Case Number 

Civil Appeals Nos. 292 and 312 of 1950

Civil Appeals Nos. 120 and 121 of 1357F

Equivalent Citation 

1954 AIR 364, 1955 SCR 393


The Hon’ble Justice Sudhi Ranjan Das

The Hon’ble Justice N.H Bhagwati

The Hon’ble Justice b. Jagannadhadas

Decided on 


Relevant Act/ Section  

Clause 6 of the Company’s Memorandum of Association Article 116,

 Section 13 of the Hyderabad Excess Profits Tax Regulation, Article 116 of the Articles of Association 

Clause 3, Section 2 clause 4 of the Excess Profits Tax Regulation

 Section 2 clause (4) of the Excess Profits Regulation

 Section 39 para-C of the Finance (No. 2) Act, 1915 

Article 115 of the Articles of Association

 Section 4 of the Indian Partnership Act

 Section 5 of the Indian Companies Act

Brief Facts 

On February 14, 1920, a mill firm was established in Hyderabad. The appellant’s corporation was also established on March 1, 1920. The following month, both firms reached an agreement under which the appellant was designated as the other company’s agent for a period of 30 years, subject to the terms and conditions set forth at the time of the agreement. The corporation paid the appellant the same sum as a form of salary for the Flash Years 1351 to 1352. The appellant received a notice from the officer of Excess Profit Tax to pay the tax on the obtained payment. The appellant responded by stating that the remuneration does not fall under the category of taxable income. This claim was rejected, and an order was issued to examine the appellant’s records and income and assess the tax appropriately.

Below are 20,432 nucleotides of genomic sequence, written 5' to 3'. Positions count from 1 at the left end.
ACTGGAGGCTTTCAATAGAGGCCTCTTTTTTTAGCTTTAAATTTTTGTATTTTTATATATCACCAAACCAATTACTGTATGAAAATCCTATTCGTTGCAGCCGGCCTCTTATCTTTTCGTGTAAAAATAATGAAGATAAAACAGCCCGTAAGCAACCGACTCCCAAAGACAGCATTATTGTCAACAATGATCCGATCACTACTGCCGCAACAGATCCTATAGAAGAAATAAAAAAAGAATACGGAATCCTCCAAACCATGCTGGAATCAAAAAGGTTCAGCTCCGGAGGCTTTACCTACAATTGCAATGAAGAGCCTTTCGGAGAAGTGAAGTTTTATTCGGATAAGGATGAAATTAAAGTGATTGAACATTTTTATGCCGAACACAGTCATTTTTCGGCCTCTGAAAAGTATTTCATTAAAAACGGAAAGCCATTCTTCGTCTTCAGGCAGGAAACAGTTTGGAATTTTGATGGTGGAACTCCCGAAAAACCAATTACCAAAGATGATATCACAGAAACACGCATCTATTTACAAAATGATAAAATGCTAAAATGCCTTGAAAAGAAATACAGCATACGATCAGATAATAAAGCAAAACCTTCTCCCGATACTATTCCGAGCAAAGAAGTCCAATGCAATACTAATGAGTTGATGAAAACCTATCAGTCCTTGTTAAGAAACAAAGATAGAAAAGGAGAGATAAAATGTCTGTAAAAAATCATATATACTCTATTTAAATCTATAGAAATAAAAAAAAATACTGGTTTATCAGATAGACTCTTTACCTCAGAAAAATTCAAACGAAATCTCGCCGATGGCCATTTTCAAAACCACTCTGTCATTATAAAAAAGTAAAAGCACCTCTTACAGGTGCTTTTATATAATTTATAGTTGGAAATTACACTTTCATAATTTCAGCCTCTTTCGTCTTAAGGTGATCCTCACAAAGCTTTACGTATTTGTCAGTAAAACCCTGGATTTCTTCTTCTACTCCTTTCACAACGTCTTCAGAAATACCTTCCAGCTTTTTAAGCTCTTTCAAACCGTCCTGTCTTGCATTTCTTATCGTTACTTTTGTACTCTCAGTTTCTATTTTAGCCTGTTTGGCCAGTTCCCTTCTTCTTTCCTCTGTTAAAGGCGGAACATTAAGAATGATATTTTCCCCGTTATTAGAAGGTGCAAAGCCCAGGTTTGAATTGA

Issues before the Court

  • Is the petitioner firm a partnership or a registered corporation?
  • Is the petitioner an employee of the Mills Company or a business owner under the terms of the agreement?
  • Is the money received from the Mills for services rendered or for business?
  • Does the Company fall within the personal qualification principle referred to in Section 2(4) of the Excess Profits Regulation?

Decision of the Court

When the matter was handed over to the Supreme Court, it issued a ruling that addressed the four issues presented by the high court. Question 1 and 4 were answered in light of section 14 of the Indian Partnership Act, which states that a partnership is a relationship in which partners agree to share all profits and losses. The decision was based on the case of “Indercchand Hari Ram Vs. Commissioner of Income Tax.”

Regarding issues 2 and 3, the court made several observations. The subject matter of an incorporated corporation, as defined in the Memorandum of Association, appears to be ambiguous as to whether the company’s operations amounted to carrying on or undertaking. They are, nonetheless, critical in identifying the type and scope of such actions.

After considering all the relevant factors, including the agents’ agreement and the appellant’s terms, the court concluded that everything the appellant does for the company is a form of business, and the remuneration and other benefits that the agents receive from the contracting party are a portion of the profits and gains that he receives under the contract’s terms. As a result, he cannot claim that payment is not taxable income, and so his appeal was dismissed by the Supreme Court.

This case analysis is written by Shrey Hasija, 1st-year a law student at Vivekananda Institute of Professional Studies, GGSIPU.



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